“Christ Jesus came into the world to save sinners; of who I am chief” (1 Timothy 1:15, KJV)
Here we have such a statement by Paul. After giving some practical pastoral exhortations to his fellow apostle Timothy, Paul recalls his life before he met the Lord. Specifically, he recalls how he acted out of ignorance and unbelief, and persecuted the Church of the living God. Paul then recalls how the Lord touched him and showed him mercy. Paul then goes onto say that the Lord came into this world to save sinners, of who he is chief.
Such a statement offends many. So much so that some preachers and commentators attempt to explain such a statement away as something Paul was simply saying about his past. And, contextually speaking, I can see how one might arrive at such a conclusion. But his statement about being the chief of sinners is not in the past tense. It is present. And this truth, unfortunately, has caused many preachers and commentators to draw unfortunate conclusions. Paul here, in his present tense confession, is not confessing to continually struggling with besetting sins in his life, or knowingly living with some skeletons in his closet.
Rather, I see it different. Paul’s confession to being the chief of sinners is not simply a statement about his past, nor is he admitting to regularly sinning in his life. Rather, his confession to being the chief of sinners is made by a man whose eyes have seen the Lord, and based on this revelation, has come to understand that he is the greatest sinner he knows. Indeed, for anybody who has truly had a revelation of the holiness of God, one cannot help but see the monster they actually are.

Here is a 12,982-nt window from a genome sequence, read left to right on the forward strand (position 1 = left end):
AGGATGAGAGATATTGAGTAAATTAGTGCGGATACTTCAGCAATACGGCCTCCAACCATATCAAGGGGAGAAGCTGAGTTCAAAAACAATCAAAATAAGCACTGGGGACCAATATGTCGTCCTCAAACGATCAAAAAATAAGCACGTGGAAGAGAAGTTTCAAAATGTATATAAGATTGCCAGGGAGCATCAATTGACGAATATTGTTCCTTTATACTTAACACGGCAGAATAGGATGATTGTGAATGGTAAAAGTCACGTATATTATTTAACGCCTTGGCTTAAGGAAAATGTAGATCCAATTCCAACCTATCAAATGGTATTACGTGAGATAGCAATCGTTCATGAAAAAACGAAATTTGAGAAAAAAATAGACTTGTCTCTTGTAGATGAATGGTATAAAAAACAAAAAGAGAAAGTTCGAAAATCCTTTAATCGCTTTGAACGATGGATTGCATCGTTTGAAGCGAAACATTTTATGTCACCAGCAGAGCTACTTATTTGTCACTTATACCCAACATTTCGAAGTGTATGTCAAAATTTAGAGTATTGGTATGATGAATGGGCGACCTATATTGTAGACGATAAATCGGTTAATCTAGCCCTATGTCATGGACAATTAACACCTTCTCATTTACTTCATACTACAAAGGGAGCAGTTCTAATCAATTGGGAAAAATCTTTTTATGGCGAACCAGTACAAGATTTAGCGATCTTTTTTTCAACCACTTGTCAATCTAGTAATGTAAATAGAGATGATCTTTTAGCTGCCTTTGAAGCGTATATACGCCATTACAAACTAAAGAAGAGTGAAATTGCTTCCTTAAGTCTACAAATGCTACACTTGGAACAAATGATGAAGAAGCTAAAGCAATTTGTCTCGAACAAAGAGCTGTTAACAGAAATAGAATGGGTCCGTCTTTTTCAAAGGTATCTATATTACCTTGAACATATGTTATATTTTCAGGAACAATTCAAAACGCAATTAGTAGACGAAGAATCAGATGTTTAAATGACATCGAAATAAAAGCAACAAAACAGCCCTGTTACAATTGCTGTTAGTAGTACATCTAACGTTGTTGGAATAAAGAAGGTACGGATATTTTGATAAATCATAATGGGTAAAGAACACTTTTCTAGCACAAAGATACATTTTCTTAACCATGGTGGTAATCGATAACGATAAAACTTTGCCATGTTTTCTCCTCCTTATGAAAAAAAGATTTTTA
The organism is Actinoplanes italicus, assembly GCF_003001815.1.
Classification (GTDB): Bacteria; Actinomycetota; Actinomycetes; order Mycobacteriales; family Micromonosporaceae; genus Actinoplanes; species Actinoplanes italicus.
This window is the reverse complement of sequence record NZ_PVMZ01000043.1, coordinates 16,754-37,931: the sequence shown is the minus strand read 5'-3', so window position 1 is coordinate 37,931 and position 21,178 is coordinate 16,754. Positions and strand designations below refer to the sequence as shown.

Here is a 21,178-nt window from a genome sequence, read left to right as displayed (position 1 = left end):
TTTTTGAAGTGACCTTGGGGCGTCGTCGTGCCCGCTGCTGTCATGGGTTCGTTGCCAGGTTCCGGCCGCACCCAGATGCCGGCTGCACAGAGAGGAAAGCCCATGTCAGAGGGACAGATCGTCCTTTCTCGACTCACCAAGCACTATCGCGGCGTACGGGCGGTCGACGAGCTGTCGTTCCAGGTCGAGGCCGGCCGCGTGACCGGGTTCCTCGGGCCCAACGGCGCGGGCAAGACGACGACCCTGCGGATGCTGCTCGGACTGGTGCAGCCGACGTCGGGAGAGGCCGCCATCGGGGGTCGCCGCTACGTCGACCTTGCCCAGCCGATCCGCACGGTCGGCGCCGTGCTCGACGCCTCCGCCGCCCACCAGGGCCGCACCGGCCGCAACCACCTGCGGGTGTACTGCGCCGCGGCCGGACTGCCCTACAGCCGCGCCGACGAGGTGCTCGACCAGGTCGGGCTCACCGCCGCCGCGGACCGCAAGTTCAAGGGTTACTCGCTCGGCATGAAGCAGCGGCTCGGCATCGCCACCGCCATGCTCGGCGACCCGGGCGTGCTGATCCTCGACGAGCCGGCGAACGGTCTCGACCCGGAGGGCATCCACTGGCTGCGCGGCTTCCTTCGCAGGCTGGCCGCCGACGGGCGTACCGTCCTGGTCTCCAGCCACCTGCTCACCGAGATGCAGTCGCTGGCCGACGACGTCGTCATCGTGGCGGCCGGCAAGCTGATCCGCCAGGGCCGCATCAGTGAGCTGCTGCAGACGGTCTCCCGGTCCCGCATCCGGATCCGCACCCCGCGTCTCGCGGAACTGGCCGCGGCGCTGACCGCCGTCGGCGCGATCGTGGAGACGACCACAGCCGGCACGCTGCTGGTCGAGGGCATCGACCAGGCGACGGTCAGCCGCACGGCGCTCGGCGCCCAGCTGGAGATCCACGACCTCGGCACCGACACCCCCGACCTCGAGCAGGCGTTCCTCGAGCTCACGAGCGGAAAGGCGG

They in fact, become the greatest sinner they know. This knowledge is not based on comparing one’s personal sin record with the sin record of any other person. Rather, this knowledge comes from a personal and experiential knowledge of God, whereby when one gazes upon Him in his holiness, they cannot but help have an Isaiah 6 vision of God and cry out “Woe is me! I am undone!” When one truly sees the Lord high and lifted up, sitting upon His throne, one is not overly aware of who other men are in relation to God. One only sees God, and as a result of seeing God, they see themselves, and the ugly monster they really are.
Once I stood in Church to testify, “I am the greatest sinner I know.” Have I ever, or am I presently living in gross immorality? No, not at all. Even when I was unsaved, I still lived a relatively good and moral life. I have never killed anybody, done drugs, or slept around. Comparatively speaking, I can think of a lot of other people who have done far worse things than I have ever done. Yet even armed with this knowledge, when I stand before God, I see who the Lord is, and I see who I am and what I am capable of doing.
What I believe Paul ultimately wanted us to see in his statement, is what I have come to see of myself. I am utterly and entirely dependent upon the grace and mercy of God for my salvation. For apart from that precious grace and mercy, in and of myself, I have come to see the depths of my own personal depravity. I have come to see, like the apostle Paul, that I am the greatest sinner I know. Indeed, in me there is no good thing. Only rot and filth. But thank God, the Lord did come to save me, and as a result of His saving me, I can now be a demonstration of His perfect patience, and an example for others to see of God and His saving work. After all, if the Lord could save me, the greatest sinner I know, then He can surely save others. Indeed, the Lord can do nothing but save sinners. He can never save saints.